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As we approach the October 31st deadline with the chances of a Brexit deal becoming increasingly unlikely, policy makers and think thanks are grappling with the potential implications of a No-Deal Brexit for the Irish economy. The ERSI has warned in a recent report that the economy could be plunged into a recession next year in the event of a No-Deal Brexit, adding that the result could be the loss of an estimated 85,000 jobs. This, coupled with Ireland’s high national debt levels, leaves Ireland vulnerable to a shock of this nature.

With Boris Johnson’s succession as Prime Minister and the subsequent chaos in the House of Commons, the Irish Government have stepped up preparations for no deal. One immediate impact the recent turmoil in the UK will have is on the country’s upcoming budget. As the status of the UK’s future relationship will not be clear until November at least, the Minister for Finance, Pascal Donohoe, has no choice but to prepare for the worst case scenario in the upcoming budget. While the Taoiseach Leo Vardakar previously indicated that there may be tax cuts for citizens in this budget, it is likely that this exchequer revenue will have to be diverted to no-deal preparations. It is expected the Minster will set aside as much as €700m for special support to the agricultural and food industries and other sectors exposed to big Brexit losses.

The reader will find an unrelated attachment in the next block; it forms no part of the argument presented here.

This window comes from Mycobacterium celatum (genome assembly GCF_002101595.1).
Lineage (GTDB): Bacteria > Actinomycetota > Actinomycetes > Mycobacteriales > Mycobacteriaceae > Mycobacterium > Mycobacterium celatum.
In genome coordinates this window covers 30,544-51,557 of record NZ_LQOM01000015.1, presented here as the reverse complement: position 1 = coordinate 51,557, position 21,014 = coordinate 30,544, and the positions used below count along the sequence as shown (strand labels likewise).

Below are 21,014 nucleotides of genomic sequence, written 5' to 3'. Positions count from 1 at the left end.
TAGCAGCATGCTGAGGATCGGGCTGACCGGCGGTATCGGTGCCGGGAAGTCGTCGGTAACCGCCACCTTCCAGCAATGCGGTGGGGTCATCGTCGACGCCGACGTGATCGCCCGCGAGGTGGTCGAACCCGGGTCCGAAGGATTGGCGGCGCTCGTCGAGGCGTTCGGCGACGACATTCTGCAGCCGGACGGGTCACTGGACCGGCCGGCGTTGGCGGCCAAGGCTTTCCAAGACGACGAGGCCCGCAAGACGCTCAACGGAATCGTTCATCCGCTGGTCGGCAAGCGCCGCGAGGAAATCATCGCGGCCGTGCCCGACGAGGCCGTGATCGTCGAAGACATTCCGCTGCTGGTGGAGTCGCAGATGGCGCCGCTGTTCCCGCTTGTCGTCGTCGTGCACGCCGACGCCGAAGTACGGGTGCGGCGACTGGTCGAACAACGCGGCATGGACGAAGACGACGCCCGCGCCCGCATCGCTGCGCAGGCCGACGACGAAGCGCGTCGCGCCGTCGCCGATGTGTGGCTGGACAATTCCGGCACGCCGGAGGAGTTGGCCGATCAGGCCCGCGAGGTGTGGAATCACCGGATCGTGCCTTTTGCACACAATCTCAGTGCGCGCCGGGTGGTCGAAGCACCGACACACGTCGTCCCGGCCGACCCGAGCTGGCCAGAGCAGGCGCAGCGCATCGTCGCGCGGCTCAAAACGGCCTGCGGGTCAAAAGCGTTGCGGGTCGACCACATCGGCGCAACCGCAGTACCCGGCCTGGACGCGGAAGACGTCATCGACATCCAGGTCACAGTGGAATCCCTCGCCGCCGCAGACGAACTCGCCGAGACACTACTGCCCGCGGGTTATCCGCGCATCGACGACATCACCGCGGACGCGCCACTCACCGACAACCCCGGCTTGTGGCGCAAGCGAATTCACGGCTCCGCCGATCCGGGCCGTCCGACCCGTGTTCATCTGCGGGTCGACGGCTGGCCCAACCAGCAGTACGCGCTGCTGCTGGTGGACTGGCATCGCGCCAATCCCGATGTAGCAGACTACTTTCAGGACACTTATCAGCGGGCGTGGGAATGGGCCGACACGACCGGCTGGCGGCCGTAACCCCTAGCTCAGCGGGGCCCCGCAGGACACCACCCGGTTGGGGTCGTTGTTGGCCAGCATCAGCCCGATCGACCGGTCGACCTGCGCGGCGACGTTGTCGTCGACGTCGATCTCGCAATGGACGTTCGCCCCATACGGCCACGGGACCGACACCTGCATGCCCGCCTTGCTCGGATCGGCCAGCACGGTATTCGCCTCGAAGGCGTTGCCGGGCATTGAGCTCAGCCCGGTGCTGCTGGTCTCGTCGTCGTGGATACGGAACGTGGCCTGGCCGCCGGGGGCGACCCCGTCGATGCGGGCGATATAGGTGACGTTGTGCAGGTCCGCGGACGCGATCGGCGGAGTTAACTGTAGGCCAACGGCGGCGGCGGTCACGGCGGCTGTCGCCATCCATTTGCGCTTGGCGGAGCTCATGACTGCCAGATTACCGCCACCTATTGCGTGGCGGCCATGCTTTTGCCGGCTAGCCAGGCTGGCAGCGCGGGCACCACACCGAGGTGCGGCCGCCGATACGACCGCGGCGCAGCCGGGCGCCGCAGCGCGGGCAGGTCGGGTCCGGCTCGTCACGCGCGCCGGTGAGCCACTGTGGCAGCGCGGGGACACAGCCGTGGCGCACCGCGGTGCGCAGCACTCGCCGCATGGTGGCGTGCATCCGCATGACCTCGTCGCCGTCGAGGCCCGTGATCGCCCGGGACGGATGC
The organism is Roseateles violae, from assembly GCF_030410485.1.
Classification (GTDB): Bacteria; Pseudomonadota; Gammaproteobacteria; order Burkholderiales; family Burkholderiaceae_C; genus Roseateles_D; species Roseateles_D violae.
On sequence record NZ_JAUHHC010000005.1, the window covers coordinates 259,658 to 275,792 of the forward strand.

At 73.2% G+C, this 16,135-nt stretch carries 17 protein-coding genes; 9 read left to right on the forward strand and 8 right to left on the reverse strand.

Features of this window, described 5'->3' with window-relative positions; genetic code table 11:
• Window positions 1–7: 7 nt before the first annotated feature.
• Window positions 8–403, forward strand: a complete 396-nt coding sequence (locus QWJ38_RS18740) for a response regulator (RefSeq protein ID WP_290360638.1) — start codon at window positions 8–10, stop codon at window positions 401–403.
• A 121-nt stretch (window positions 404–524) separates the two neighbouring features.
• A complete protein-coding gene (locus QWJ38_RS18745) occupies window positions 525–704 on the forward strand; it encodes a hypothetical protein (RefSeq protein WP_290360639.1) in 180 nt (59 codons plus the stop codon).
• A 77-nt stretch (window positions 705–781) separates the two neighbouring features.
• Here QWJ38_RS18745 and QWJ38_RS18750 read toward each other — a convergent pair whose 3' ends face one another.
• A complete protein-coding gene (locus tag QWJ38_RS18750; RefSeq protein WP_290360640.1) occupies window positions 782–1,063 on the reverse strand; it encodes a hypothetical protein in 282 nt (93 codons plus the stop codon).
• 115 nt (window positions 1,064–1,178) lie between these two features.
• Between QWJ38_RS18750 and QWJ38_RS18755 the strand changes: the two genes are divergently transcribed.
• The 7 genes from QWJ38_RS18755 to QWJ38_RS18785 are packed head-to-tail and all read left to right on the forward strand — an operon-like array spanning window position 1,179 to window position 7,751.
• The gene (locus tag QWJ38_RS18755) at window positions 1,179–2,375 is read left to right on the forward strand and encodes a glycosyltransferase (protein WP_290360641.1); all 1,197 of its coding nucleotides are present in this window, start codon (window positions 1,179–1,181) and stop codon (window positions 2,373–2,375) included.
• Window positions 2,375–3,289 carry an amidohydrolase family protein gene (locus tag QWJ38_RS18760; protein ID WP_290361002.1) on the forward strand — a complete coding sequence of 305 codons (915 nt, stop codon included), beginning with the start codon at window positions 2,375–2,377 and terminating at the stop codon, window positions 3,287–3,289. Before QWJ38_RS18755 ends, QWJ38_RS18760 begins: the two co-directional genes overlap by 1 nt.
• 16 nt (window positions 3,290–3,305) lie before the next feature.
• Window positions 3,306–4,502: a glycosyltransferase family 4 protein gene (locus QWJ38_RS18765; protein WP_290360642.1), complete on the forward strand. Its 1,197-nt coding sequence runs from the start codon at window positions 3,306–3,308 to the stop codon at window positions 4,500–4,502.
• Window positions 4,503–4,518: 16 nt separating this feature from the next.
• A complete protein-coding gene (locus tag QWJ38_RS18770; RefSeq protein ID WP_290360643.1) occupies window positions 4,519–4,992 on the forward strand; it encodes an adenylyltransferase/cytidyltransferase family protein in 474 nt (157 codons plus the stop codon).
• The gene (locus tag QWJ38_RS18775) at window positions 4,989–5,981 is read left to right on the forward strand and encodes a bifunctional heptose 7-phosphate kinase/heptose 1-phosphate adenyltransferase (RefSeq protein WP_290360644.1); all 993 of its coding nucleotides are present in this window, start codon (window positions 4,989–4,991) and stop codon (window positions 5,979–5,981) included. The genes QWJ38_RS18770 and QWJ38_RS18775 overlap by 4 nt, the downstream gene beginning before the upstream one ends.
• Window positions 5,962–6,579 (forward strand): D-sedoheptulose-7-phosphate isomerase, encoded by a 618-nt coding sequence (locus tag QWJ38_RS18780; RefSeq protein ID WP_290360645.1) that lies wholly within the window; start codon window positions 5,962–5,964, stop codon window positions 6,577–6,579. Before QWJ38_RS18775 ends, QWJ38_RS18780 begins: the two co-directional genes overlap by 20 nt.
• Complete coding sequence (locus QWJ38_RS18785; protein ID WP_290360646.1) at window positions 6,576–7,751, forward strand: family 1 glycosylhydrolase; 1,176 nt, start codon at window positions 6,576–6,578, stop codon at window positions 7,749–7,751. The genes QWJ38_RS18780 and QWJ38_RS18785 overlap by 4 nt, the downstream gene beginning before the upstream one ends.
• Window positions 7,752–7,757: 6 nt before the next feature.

In the medium term, it has been recognised by Irish and EU leaders that a crash out without a deal in place will require the erection of a hard border between the Republic of Ireland and Northern Ireland. Michel Barnier recently commented that it seemed the UK had “given up on the concept of preventing a border in Northern Ireland as well as the necessity of preserving the all-island economy”.

Along with the potentially devastating economic consequences to agriculture and supply chain disruption, the erection of a border has repeatedly been flagged by security experts such as former PSNI chief Sir Hugh Orde as a major security risk, with a potential escalation in violence from dissident republicans on both sides of the border expected.

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